Let me take a stab. At the moment, it is probably true that, solving the discrete logarithm problem takes too long to be done in any way that would be useful to break a blockchain. I say probably true in the sense that there is no one who will admit that they can solve the problem efficiently. I think the feeling is that the discrete logarithm problem is NP hard, but it hasn't been proved. If you are not familiar with NP hard, you can either look it up in wikipedia or you can take it to mean the problem is too hard to solve by brute force on a computer. So I think the answer to your question is that mathematicians think the problem is hard, but cannot prove that it is so hard.
There is a cautionary tale, VERY relevant to bitcoin I will tell you. For years people thought that the problem of factoring very large numbers into primes was 'too hard'. Public key encryption was based on the fact that a large number couldn't be factored efficiently (polynomial time). Then, out of the blue, an IIT professor and a couple of his students announced a polynomial time algorithm for factoring integers. Further the proof was elementary in the sense that a decent undergraduate math major could understand it. One has to wonder how many people employed by their version of the NSA said, "damn, the cat's out of the bag" when this was announced. The same could happen for elliptic curve encryption. It is not impossible that there is someone who knows how to break blockchain, but is waiting for the correct moment to 'announce' to the world that he can break blockchain. While bitcoin is large, imagine how much money there is in breaking a major banks unsolvable encryption !

• Didn't they make a fast primality test, not a fast factorization algorithm? – Jesse Silliman Nov 22 '19 at 16:25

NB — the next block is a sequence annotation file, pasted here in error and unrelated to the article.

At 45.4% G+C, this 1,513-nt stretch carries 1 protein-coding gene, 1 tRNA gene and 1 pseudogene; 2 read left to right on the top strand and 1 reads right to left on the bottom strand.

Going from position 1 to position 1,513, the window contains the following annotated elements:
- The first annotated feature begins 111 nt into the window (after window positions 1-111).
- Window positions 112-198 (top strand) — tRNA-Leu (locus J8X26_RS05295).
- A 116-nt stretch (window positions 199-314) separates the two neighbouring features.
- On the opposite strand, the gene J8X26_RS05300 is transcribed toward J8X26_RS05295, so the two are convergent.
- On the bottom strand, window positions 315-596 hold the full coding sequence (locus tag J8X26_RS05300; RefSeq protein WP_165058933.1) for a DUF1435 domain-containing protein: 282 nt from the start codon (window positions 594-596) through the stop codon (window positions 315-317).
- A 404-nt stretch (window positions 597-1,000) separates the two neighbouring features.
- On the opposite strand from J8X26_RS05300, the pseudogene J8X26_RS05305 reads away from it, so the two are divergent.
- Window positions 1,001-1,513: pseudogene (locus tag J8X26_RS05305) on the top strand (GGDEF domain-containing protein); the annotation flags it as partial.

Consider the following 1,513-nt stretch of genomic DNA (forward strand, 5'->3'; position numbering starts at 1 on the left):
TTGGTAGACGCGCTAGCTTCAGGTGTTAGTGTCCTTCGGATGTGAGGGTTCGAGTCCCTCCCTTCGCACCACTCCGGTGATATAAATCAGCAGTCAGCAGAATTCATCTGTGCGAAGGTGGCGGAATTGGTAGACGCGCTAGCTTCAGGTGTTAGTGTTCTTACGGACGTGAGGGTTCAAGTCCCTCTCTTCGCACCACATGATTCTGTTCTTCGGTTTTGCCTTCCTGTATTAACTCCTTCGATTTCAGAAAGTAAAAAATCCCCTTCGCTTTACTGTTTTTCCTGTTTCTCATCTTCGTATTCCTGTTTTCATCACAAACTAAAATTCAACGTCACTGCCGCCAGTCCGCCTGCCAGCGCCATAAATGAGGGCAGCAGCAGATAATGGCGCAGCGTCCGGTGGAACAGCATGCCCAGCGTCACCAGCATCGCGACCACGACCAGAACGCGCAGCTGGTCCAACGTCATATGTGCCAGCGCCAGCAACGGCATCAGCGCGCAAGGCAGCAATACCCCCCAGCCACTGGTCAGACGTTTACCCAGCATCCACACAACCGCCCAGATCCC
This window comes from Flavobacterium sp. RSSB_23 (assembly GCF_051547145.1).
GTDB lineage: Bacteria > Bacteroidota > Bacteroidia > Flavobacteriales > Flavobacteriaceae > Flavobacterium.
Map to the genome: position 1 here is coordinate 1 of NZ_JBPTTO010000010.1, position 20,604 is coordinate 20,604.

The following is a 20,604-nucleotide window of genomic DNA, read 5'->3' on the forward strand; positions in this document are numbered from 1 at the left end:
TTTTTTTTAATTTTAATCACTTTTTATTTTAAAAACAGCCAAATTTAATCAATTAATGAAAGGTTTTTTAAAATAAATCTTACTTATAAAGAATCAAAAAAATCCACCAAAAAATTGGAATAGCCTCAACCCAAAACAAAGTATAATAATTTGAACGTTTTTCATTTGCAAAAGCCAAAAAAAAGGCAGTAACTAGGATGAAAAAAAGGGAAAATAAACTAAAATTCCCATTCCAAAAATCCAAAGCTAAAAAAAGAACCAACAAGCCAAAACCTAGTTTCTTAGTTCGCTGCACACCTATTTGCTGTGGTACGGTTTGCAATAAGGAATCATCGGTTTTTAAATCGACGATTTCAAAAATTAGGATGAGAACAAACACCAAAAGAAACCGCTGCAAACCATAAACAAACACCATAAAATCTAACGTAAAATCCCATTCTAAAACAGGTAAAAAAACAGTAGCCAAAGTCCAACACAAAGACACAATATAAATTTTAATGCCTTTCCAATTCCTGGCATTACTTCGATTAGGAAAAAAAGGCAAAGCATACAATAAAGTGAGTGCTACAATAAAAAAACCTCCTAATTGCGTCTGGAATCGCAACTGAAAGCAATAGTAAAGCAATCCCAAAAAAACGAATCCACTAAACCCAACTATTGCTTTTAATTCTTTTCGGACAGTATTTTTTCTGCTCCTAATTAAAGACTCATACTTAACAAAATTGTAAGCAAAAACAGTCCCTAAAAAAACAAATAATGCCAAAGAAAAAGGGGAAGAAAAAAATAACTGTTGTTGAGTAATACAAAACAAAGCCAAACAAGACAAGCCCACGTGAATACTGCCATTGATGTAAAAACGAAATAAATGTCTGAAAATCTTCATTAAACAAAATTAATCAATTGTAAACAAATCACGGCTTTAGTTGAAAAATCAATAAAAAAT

• And long before the fast primality test, there was a fast probabilistic primality test en.wikipedia.org/wiki/Miller%E2%80%93Rabin_primality_test . No one was basing security on the difficulty of prime testing, since probabilistic methods appear to be as good as deterministic ones in practice. – David E Speyer Nov 22 '19 at 16:39
• " I think the feeling is that the discrete logarithm problem is NP hard" This is very likely not the case. Discrete log is in BQP and we're pretty sure that no NP-hard problem is in that class. Discrete log is also in NP intersect co-NP and we're reasonably confident no NP-hard problem is in that intersection also. If it were, the polynomial hierarchy would collapse which would be almost as surprising as P = NP. – JoshuaZ Nov 22 '19 at 19:51
• DL has also been shown to be in quasi-polynomial time for multiplicative groups of finite fields of (fixed) characteristic. If DL were NP-hard I imagine this would violate assumptions like ETH and SETH, but am not an expert. – Mark Nov 25 '19 at 0:13